Digital resource lets youngsters come face to face with Iron Age predecessors
A pioneering new digital educational resource will allow youngsters to engage with fictional characters from the nation’s Iron Age and Roman past in the hope of challenging entrenched ideas about ethnicity, culture, and race.
The Chatterpast resource aims to tackle some stubborn myths and misconceptions from history by allowing children to interact directly with the avatars and learn more about the way of life and multifaceted identities.
The project, led by Dr Chiara Bonacchi, a senior lecturer at the University of Edinburgh’s school of history, classics, and archeology, is not just viewed as a way of providing children with a more rounded understanding of the past.
The team behind it points out that by promoting the concept of tolerance, the resource can help inform their views on important contemporary social and political issues.
Chatterpast draws on the resources of leading museums and heritage venues, including National Museums Scotland and The Hunterian in Glasgow, to present depictions of youngsters from bygone eras.
One of the characters featured in the teaching tool is Enica, a young girl based on the communities of crannog dwellers who lived on Loch Tay around 2,500 years ago.
Teachers and pupils are able to converse with her using a series of set questions, with the virtual conversation varying depending on what is asked.
One branch of conservation, for example, sees Enica explain the architecture behind her crannog - typically timber roundhouses, supported by wooden piles driven into the loch bed.
She goes on to discuss issues such as languages, borders, and identity, part of a range of themes covered by Chatterpast, which include religion, slavery, and gender equality.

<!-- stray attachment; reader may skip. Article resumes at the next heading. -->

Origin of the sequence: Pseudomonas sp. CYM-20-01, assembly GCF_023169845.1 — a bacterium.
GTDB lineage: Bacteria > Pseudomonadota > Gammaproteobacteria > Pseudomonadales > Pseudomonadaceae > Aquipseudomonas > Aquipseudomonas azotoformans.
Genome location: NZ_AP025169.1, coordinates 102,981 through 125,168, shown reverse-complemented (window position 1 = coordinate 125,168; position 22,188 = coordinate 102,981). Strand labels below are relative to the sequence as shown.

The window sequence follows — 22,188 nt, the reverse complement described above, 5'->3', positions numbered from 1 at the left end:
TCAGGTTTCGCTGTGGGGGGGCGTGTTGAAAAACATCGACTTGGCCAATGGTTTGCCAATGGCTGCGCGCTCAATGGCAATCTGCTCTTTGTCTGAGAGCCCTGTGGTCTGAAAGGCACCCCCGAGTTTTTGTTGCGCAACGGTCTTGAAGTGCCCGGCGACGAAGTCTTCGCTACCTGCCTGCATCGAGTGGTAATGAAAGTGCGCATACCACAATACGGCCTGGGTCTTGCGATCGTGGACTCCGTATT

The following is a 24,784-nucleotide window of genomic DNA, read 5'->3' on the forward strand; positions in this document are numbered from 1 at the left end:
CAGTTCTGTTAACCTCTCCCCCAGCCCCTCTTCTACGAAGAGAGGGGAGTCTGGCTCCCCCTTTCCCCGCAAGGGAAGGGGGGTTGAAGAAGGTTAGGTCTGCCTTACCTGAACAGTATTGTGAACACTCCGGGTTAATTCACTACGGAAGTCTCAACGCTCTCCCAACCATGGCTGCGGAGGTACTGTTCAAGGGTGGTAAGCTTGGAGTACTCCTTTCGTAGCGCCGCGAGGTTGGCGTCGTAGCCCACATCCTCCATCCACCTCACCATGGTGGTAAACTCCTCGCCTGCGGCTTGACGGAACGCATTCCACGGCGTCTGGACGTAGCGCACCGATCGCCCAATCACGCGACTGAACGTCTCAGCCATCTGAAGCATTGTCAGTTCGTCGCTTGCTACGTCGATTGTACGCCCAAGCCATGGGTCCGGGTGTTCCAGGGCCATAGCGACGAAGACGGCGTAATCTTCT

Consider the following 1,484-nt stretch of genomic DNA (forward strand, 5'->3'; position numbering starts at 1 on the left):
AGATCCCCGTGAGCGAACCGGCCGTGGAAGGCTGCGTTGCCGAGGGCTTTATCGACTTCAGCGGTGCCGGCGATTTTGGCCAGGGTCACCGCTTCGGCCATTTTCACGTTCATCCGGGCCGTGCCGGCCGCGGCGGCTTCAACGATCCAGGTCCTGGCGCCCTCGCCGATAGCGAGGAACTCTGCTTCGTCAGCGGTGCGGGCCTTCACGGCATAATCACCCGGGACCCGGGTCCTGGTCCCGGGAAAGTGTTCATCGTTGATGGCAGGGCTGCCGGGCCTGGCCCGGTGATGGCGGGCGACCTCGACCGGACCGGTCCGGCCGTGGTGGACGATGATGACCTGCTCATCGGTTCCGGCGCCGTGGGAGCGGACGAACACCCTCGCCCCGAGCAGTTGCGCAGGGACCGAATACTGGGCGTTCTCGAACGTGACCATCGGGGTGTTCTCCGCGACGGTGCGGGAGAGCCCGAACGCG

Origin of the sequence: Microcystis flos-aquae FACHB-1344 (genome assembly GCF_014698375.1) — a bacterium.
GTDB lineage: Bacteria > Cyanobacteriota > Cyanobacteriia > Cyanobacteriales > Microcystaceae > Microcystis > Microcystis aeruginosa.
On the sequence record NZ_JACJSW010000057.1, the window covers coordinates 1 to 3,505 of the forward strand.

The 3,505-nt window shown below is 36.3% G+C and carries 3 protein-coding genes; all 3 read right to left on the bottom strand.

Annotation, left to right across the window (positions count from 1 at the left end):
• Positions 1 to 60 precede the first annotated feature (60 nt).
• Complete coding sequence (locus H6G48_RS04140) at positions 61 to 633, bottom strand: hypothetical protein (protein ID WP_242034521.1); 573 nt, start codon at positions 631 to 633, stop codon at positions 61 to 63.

Other imaginary characters brought to life in the resource include Catia, a young girl born into an enslaved family owned by the pro-Roman leader, Tiberius Claudius Togidubnus.
The choice of a character from Scotland’s Iron Age past was no accident. In fact, it was central to the project’s aims. Dr Bonacchi and her team - including Dr Kate Sharpe from Durham University, who led on the co-production of the education resources and the guidance - reasoned that the depictions of that era in museums, books and films often reinforced stereotypes of a “barbaric” people.
Dr Bonacchi’s research has shown that perceptions of the distant past can be skewed by an overemphasis on conflict, and a reliance on caricatures. Such impressions, often learned in childhood, can end up fostering antagonism towards particular ethnic groups in later life.
“Chatterpast is intended to help teachers and educators discuss tolerance through presentations that challenge entrenched, binary ideas about Iron Age and Roman pasts,” explained Dr Bonacchi.
“We hope to encourage discussion about how our experience and understanding of the past influences the ways in which we perceive ourselves and others in the present.”
Dr Bonacchi said although Chatterpast was designed for teachers and educators, its web-based storylines can be used directly in school with children. The team is currently working with Archaeology Scotland to identify classrooms that would like to pilot the resource.
Chatterpast is part of a wider project called Co-producing Tolerant Futures through Ancient Identities, which is funded by the UK Arts and Humanities Research Council.
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